 Reaction or diffusion limited?
reactions
• X μm/min to XX μm/min
Isotropic etching
HNA:
HF/HNO3/HC2H3O2
• Used in isotropic etching of silicon
• Also called poly etch
HNO3 (aq) + Si(s) + 6HF (aq)  H2SiF6 (aq) + HNO2 (aq) + H2O (l) + H2 (g)
The etching process actually occurs in several steps.
First step, nitric acid oxidizes the silicon
HNO3 (aq) + H2O (l) + Si (s)  SiO2 (s) + HNO2 (aq)+ H2 (g)
In the second step, the newly formed silicon dioxide is etched by the hydrofluoric acid.
SiO2 (s) + 6HF (aq)  H2SiF6 (aq) + 2 H2O (l)
Isotropic etching
BOE (Buffered Oxide Etch):
HF/NH4F/H2O
• Used in isotropic etching of silicon dioxide and glass
• Basically proceeds from the second step of etching Si:
SiO2 (s) + 6HF (aq)  H2SiF6 (aq) + 2 H2O (l)
Anisotropic etching
d
[111]
54.7°
[100]
undercutting
• Etch rate is different for different crystal
• Etch depths depend on
plane directions
geometry
• Typically basic etchants
• Undercutting also
• Elevated temperatures (70-120°C)
depends on geometry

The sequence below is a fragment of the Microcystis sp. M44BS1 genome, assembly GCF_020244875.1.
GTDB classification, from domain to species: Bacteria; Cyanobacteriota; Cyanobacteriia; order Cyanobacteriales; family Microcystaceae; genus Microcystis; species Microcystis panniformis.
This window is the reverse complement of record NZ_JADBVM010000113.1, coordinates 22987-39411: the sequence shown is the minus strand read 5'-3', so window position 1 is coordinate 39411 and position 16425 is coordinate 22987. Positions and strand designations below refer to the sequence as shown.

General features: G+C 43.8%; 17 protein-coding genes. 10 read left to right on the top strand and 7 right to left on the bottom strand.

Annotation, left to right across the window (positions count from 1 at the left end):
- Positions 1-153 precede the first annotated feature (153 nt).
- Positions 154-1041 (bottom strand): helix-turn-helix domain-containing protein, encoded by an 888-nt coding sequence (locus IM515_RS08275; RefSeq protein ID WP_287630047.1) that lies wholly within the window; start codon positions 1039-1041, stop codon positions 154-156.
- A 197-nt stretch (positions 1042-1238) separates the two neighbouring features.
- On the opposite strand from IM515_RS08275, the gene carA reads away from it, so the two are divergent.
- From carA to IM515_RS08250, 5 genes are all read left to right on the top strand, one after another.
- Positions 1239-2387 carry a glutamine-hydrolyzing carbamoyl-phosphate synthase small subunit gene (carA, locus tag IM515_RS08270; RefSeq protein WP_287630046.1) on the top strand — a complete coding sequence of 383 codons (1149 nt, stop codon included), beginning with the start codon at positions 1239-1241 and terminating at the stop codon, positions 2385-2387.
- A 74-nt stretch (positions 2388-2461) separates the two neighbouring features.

• Different theories propose for anisotropy
• Slower etch rates, ~ 1 μm/min  Reaction or diffusion limited?
Properties of different anisotropic etchants of Si
Theories for anisotropic etching
Siedel et al.
1 dangling bond
(111)
2 dangling bonds
(100)
Silicon lattice
The lower reaction rate for the {111} planes is caused by the larger activation energy required to
break bonds behind the etch plane. This is due to the larger bond density of silicon atoms behind
the {111} plane.
Theories for anisotropic etching
Siedel et al. (Continued)
• Reduction of water believed to be the rate determining step
• OH- believed to be provided by H2O near Si surface
Si + 2OH-  SiOH2++ + 4 eSiOH2++ + 4 e- + 4 H2O  Si(OH)6-- +2 H2
Elwenspoek et al.
• Suggests surface roughness is reason
• {111} plane is atomically flat, no nucleation sites
(oxidation step)
(reduction step)
Self-limiting etch and undercutting
Concave
corner
[111] [111]
D
D
• Intersection of {111} planes can cause self-limiting etch.
• Only works with concave corners
Convex corner
exposes other
planes
Resulting undercutting can be used to create